IMAGINE A FEAST. It could be a wedding feast, perhaps, thrown by a rajah to celebrate the marriage of one of his sons — some occasion for which no expense would be spared.

Imagine the dishes: each a jewellike concoction of precious ingredients marinated, spiced and sauced, passed from jeweled hand to jeweled hand. Then after the layered biryanis, stratified like the sides of cliffs with nuts and meat and vegetables, the saucy dishes with their encyclopedic spice masalas, fluffy naan and heady gulab jamun, the dishes are cleared, and in their place is delivered a simple platter of water-chilled metal cups filled with one final course. In contrast to the rest of the meal, with its riot of spices, smells and textures, this last is simplicity itself: a cup of fresh yogurt, thinned with water or milk and vigorously stirred, seasoned perhaps with a bit of salt.

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This is a lassi, a traditional drink from the northern part of South Asia. The lassi is sometimes referred to as the original milkshake or the original smoothie, although it predates the blender by at least 3,000 years, and was, in the days before Vitamix, prepared by vigorously stirring the yogurt, water and any additional fruit or spices in a simple clay pot with a stick or long spoon.

Transcending class, lassi would be equally at home on the gilt-trimmed tables of the ruling class as in the humble clay kulhar cup dished out by the local lassi walla, or street lassi stand. The simplest lassi, a combination of yogurt, water and salt, is an uncomplicated — yet multifaceted — libation that is many opposing things at once: as much a food as it is a drink, as much a treat as it is medicine — a pure, clean palate-cleanser full of bacteria (the good kind) that both cools the body and stimulates the fire in the belly.

It is said (and there is no sacred text or dashcam footage to the contrary) that the first yogurt was invented about 5,000 years ago by herders (sometimes of sheep, sometimes of cows, sometimes of goats, depending on which version you hear) in the middle of the world, that great churning melting pot of humanity that comprises Eastern Europe, the Middle East and the Steppe. These herders milked their animals and stored the milk in bladders made from their stomachs, and the enzymes present in the container led to the very first fermented dairy product.

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I imagine that the first time this happened, it caused significant dismay — a whole pouch of precious milk wasted. But some intrepid soul drank it, anyway, out of desperation or bravery, and discovered that: a) They loved the funky, tangy taste immediately, or b) It grew on them after they realized it helped them digest whatever other possibly less-than-perfectly preserved foods they were eating.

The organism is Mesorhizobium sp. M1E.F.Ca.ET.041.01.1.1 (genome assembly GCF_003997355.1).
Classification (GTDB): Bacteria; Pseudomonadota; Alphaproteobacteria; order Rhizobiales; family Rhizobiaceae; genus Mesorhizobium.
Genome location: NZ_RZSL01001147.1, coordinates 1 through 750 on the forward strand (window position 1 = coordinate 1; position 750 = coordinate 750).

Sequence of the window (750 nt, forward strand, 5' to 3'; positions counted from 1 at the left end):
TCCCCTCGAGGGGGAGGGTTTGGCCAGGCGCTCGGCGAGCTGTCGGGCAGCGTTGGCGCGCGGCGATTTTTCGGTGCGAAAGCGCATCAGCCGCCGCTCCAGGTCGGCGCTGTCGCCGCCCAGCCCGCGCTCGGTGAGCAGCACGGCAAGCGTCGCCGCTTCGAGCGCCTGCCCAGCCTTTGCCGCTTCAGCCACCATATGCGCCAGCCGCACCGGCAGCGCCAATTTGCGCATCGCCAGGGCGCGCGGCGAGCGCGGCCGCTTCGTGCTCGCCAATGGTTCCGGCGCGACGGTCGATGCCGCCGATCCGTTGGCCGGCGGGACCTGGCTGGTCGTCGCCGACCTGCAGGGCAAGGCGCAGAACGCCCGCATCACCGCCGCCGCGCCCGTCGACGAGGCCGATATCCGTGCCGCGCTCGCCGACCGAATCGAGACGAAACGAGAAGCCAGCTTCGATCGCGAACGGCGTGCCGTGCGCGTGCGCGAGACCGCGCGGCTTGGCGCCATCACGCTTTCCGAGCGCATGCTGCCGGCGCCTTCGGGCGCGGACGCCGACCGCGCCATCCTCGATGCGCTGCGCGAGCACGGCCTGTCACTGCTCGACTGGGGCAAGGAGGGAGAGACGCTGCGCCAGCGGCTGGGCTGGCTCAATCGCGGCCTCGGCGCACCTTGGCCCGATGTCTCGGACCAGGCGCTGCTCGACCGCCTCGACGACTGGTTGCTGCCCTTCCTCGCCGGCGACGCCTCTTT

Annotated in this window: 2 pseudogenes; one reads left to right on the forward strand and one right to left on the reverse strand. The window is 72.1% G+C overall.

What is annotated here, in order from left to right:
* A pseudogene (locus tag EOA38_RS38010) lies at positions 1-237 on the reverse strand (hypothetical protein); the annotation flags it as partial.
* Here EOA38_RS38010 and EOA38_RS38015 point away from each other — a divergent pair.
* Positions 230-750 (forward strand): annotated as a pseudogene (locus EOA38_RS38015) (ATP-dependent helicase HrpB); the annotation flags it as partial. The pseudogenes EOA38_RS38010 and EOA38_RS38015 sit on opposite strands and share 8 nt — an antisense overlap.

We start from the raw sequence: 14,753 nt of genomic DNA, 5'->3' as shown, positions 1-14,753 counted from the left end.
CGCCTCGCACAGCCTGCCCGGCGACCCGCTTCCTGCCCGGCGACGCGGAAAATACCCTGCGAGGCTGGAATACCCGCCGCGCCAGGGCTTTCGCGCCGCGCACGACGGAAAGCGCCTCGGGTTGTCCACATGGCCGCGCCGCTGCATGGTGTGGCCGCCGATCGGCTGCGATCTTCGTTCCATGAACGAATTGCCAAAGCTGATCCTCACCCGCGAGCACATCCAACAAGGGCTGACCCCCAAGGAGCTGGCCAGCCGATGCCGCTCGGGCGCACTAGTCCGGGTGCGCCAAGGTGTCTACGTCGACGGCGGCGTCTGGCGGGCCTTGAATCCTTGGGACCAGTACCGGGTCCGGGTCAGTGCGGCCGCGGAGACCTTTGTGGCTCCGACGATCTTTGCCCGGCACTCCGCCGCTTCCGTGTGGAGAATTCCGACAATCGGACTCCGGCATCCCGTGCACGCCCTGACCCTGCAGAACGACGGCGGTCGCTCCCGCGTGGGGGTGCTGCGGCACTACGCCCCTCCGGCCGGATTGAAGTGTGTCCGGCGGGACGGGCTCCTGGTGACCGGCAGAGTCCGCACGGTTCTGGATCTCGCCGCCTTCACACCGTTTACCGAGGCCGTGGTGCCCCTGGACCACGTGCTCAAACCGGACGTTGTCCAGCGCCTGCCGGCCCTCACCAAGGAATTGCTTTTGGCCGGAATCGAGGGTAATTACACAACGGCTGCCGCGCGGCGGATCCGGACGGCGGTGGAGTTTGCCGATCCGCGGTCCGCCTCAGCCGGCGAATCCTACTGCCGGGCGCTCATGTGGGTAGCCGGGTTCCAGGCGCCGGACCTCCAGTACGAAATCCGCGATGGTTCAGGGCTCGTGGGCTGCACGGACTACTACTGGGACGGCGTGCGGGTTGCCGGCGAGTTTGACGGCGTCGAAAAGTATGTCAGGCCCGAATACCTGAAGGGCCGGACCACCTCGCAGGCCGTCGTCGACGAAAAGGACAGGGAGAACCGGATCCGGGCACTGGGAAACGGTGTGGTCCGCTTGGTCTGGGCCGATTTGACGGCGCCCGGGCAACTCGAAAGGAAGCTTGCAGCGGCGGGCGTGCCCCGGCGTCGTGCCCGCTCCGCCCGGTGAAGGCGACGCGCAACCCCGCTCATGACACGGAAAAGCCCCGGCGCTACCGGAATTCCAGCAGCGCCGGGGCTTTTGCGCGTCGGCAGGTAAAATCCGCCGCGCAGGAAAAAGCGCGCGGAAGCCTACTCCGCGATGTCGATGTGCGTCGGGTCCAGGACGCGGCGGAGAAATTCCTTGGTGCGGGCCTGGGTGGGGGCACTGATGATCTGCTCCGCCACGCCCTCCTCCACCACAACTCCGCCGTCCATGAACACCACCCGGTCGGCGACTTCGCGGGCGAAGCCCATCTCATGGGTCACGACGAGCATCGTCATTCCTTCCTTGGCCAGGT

A good idea doesn’t stay secret for long, and fermented yogurt became part of the diet of people from Scandinavia to the Steppe, anywhere that animals’ teats were mined for their precious mammal-nectar. But many practitioners of Ayurveda or other traditional Indian medicine aver that the churning process used to prepare lassi breaks down the glial proteins in the dairy, making it even easier to digest.

For lassi is also the original digestif, a postprandial probiotic drink that cools the body while firing up the digestive system. The first mention of lassi suggests the concept dates from at least 1000 B.C., and is therefore likely far older.

Today, you’ll find lassi on every Indian restaurant menu, tucked away with “drinks and desserts,” usually flavored with at least mango, though that is far from the only flavor. There are sweet and savory lassis, the sweet ones usually sweetened with fruit and/or honey and sometimes rosewater, the savory with masala spices such as cumin, black pepper or cilantro. Ayurvedic recipes add spices according to one’s dosha, or body type, designed to stoke the furnace in one’s bowels to maximum efficiency.

In areas where marijuana is legal or tolerated, you might also find bhang lassi, made with macerated marijuana leaves and buds, often consumed on the Hindu festival of Holi to encourage the loose-limbed enthusiasm the holiday demands.

Preparing a lassi the modern way is simplicity itself: Add 1 cup of yogurt to ½ cup of water or milk (any milk is fine) and a pinch of salt, and blend briefly until it’s a bit frothy and thinned. Top with a sprinkle of cardamom, if you’d like. To make a mango lassi, add honey to taste and 1 cup of chopped fresh mango (you can use frozen, but your texture will be more smoothie-like).

To me, it is entirely rational and civilized to end a heavy meal, especially on a hot day, by sipping a drink designed to cool you down and encourage your digestive system to get on with it.

And if you’d like to cap off your lavish celebration feast with a bhang lassi, don’t let me stop you — this is Washington state, after all.